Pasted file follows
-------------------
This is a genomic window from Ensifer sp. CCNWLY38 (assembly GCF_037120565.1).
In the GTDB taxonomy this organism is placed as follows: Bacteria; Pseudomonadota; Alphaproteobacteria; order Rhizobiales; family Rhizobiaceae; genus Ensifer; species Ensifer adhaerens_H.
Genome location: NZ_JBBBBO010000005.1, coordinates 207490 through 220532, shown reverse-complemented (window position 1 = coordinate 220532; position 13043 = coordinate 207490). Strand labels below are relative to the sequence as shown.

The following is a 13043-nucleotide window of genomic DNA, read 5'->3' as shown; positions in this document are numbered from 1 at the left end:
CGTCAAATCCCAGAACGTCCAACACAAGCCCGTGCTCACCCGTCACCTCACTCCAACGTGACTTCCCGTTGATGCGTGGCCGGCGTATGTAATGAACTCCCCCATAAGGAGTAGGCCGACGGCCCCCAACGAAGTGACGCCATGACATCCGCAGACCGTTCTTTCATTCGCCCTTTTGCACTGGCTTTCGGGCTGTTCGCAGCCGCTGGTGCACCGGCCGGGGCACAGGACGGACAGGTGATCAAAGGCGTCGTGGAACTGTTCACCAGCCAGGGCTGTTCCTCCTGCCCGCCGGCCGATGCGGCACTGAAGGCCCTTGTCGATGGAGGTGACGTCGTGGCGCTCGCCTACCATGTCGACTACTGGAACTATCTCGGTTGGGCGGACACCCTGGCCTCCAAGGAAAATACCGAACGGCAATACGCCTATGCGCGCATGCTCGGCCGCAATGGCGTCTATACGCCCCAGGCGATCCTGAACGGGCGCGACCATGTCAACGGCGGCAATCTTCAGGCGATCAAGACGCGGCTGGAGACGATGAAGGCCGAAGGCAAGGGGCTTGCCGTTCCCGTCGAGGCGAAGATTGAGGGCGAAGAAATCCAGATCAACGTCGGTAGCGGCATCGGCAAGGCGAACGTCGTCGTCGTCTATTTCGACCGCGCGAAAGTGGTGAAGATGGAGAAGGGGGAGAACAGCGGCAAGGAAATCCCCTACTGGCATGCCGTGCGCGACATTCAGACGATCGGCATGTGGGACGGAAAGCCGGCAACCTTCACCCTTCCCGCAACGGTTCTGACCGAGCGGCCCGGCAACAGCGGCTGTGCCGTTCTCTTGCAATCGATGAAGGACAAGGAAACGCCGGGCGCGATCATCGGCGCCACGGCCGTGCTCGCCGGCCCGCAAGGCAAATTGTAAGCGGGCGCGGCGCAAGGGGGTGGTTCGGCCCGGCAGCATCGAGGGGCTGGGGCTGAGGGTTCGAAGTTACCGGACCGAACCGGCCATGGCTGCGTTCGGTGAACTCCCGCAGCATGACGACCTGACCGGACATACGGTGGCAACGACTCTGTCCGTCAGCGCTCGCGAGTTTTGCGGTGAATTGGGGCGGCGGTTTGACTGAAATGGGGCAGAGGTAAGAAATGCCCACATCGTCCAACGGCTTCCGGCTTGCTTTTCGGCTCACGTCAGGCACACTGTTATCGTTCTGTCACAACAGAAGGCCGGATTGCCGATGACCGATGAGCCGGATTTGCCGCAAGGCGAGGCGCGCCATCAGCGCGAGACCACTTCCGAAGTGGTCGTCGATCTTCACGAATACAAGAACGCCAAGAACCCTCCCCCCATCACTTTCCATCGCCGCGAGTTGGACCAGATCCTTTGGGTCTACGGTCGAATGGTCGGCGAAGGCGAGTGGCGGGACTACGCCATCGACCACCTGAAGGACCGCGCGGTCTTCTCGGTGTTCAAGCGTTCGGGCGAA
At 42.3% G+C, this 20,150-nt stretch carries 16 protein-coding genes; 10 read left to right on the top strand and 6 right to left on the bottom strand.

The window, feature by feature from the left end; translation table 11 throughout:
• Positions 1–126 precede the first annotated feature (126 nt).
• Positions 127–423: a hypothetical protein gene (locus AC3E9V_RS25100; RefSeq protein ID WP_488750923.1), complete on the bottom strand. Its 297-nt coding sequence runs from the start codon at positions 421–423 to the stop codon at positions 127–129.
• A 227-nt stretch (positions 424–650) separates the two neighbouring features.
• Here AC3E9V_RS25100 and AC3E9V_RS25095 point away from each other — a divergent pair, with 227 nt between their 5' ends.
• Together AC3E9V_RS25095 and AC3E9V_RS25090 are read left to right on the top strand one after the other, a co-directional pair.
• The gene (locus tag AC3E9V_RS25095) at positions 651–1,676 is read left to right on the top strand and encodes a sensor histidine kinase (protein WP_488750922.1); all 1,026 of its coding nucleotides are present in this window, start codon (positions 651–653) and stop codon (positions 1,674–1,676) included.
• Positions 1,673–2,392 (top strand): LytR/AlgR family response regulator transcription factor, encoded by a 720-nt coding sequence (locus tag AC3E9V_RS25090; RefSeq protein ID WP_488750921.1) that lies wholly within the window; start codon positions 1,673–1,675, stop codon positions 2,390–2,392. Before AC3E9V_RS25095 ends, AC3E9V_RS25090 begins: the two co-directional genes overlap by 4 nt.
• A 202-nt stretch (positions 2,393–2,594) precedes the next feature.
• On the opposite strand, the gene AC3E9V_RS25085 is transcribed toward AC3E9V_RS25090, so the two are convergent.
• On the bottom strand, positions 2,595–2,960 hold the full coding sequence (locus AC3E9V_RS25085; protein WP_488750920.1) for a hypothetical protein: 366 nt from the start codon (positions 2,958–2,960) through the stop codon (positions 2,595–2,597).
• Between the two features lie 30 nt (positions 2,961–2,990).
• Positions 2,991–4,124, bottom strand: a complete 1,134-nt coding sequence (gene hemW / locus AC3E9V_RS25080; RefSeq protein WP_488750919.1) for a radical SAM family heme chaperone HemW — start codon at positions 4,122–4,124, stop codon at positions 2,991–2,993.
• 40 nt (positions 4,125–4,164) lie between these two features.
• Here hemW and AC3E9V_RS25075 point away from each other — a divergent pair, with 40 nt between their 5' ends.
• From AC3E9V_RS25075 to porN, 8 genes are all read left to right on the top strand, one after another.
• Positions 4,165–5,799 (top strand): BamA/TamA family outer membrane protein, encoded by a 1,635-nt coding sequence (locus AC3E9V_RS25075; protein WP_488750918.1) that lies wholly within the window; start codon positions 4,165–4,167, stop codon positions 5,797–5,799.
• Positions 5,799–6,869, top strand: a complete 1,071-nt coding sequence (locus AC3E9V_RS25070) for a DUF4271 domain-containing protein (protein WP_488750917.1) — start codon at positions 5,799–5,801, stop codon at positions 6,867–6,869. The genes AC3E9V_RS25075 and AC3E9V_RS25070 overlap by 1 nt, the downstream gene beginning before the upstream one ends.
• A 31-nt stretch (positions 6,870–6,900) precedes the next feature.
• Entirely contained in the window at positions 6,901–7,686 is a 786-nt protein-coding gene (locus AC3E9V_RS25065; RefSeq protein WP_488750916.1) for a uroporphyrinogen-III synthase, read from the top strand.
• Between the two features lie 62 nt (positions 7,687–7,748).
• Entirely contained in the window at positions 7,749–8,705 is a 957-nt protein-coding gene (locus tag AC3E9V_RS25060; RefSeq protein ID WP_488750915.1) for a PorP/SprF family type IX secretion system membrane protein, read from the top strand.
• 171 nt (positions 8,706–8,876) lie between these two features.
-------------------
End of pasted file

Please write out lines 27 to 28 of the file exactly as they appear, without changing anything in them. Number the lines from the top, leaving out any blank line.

• Between the two features lie 62 nt (positions 7,687–7,748).
• Entirely contained in the window at positions 7,749–8,705 is a 957-nt protein-coding gene (locus tag AC3E9V_RS25060; RefSeq protein ID WP_488750915.1) for a PorP/SprF family type IX secretion system membrane protein, read from the top strand.